Phillies Fans Booing Jayson Werth Is An Absolute Disgrace
If you are still booing Jayson Werth, then you are an asshole. Plain and simple. That’s it. There’s no cute lede here, no exploration of the opposing viewpoint because the opposing viewpoint is total bullshit. It is beyond me how this went down in the final inning of Wednesday night’s Phillies game against the Nationals:
In maybe his final at bat in Philadelphia, Jayson Werth tips his cap to the Philly fans booing him. pic.twitter.com/mOoULqCZEO
— Rudy Gersten (@DCBarno) September 28, 2017
Seriously, what the hell are we doing here?
The 38-year-old Werth is at the end of his seven-year, $126 million contract with the Nationals. It’s been a rough go for Werth this year. He’s hitting only .224 with nine homers and a .703 OPS, both figures represent a significant decline from his career averages. It’s uncertain whether or not Werth will play next season. The video above shows what could have been the final he time stepped into the batter’s box at Citizens Bank Park. You know, the place he helped the Phillies win a World Series. No matter, there are those “passionate” and “intelligent” fans letting Werth have it.
Werth, in case you don’t recall, was brought to Philadelphia by former Phillies general manager Pat Gillick. He showed flashes of promise during his first four years in baseball with the Blue Jays and Dodgers, but was largely a middling player. He then missed the entire 2006 season with a significant wrist injury before Gillick took a shot in the dark and brought him to Philadelphia before the 2007 season. All Werth did was hit .298 and help the Phillies as a key cog in their memorable late-season surge to a NL East crown. Over the next three seasons, he blossomed into an All-Star-caliber player as he totaled 87 homers and 88 doubles, while playing above average defense.
What about the postseason? Werth hit .444 with a 1.361 OPS over five games in the 2008 World Series. Decent numbers. Not to mention, the Phillies probably don’t even reach the World Series in 2009 when Werth hit .357 with a 1.429 OPS in the NLDS against the Rockies. Everyone remembers game four of that series with Ryan Howard’s, “Get me to the plate, boys.” Perhaps you forgot about what happened immediately after.
So here is Werth having a moment, paying his respects to the city in which he resurrected his career, and we’re fucking BOOING the guy? I know people will read this and say that response is limited to the few thousands idiots left in the stands last night, but that’s untrue. This shit has been going on between Phillies fans and Werth for years. And the thing is, the guy was RIGHT to leave. Ruben Amaro didn’t want to pay him, so he took a monster deal. The guy was only a few years removed from not knowing if he’d ever draw another baseball paycheck. He wanted financial security and to feel appreciated, and we want to crucify the guy for that? Please.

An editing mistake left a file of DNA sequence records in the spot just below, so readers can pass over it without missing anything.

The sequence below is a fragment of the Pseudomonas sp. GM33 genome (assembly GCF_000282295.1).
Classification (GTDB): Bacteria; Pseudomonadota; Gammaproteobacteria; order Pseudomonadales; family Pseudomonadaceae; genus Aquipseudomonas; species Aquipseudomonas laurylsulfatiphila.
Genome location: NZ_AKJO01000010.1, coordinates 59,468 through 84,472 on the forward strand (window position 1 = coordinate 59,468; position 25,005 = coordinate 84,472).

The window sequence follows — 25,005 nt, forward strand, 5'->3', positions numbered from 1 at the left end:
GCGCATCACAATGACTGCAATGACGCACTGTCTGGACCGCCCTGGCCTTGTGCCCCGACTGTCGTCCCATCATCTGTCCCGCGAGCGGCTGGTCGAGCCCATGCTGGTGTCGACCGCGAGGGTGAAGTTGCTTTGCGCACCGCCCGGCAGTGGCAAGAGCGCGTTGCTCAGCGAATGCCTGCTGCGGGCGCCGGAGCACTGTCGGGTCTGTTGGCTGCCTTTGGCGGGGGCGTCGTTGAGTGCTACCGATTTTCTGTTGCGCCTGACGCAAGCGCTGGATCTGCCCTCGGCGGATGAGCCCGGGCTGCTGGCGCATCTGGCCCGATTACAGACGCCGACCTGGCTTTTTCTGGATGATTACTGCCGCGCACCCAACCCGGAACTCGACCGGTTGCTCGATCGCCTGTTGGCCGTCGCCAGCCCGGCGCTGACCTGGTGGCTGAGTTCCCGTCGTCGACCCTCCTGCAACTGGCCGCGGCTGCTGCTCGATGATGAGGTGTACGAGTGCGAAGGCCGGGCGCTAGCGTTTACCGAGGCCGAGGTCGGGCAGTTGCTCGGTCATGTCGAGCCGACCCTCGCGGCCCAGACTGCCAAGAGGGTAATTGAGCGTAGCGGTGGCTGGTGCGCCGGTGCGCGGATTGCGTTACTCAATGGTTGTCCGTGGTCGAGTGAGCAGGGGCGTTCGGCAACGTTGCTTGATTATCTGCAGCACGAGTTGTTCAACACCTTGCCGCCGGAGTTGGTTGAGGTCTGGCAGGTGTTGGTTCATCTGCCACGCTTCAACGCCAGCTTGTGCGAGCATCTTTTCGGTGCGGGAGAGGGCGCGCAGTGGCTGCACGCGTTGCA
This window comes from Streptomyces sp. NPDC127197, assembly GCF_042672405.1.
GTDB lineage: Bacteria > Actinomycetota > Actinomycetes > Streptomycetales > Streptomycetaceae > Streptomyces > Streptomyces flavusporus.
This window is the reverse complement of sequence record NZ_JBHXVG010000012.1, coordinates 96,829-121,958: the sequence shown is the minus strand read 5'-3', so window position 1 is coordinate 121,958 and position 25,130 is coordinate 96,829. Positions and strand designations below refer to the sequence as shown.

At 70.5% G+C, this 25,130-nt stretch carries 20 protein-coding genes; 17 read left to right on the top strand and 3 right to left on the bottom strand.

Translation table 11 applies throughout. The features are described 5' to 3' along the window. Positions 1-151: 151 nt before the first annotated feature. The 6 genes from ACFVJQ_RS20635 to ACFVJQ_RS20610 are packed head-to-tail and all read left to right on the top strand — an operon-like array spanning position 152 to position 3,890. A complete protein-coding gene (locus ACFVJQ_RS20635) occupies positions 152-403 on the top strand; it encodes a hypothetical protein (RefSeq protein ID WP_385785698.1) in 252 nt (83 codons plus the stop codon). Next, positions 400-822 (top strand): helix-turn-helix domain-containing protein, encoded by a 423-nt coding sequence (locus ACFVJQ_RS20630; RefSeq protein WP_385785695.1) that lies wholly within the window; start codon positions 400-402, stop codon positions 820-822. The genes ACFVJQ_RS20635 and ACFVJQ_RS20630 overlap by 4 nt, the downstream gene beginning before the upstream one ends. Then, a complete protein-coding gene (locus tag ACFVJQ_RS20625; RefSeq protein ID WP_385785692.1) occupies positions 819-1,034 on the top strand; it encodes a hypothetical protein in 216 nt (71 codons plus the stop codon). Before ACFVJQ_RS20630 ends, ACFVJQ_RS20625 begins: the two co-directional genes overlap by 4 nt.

Remember when he signed that deal? We all laughed. The Nationals? What an IDIOT! The 97-65 Phillies finished 28 games ahead of the Nationals, they were assembling “The Four Aces,” and we were so sure Werth would become irrelevant in Washington. A dominant Phillies team choked away a golden opportunity in 2011 and then spent the next six seasons floating between baseball purgatory and baseball Hell, while Werth’s Nationals won four division titles and finished ahead of the Phillies every single year during the same span. In fact, the Nationals have won 106 more games than the Phillies in the seven years since Werth left town. Yup, that’s Werth’s fault. It’s most certainly not the fault of an ownership and management group that didn’t know how to spell analytics until 2014. BOOOO!
There’s no former Phillie in the history of baseball that gets a worse deal from the fans than Jayson Werth. For a group that considers itself so smart, so passionate, and so savvy, its treatment of Werth is completely embarrassing.
Kyle: As a leading booer of Werth, let me explain. He is a classic love-him-when-he’s-here, hate-him-when-he-leaves player. He’s crusty, surly, and didn’t exactly have a reputation as a “good dude.” Remember when he yelled at a father and his son in the stands? Good times. More: When he left, he continuously took passive aggressive shots at the team and then the fans, and uttered the phrase “I am motivated to get back quickly and see to it personally those people never walk down Broad Street in celebration again” That was in response to getting harrassed the night he broke his wrist in Washington. How do I know? I led a bus trip of 250 people that sat in right field. Werth was talking about us. Anyone who says that is a heel. They knowingly become the heel. When Werth returns for retirement nights, ceremonies and so on, he’ll be cheered, as he should, along with the rest of the 2008 Phillies. He was a fun player on a great team. But for now he’s been the enemy. My guess is he likes it that way. Boooooooooooooo.
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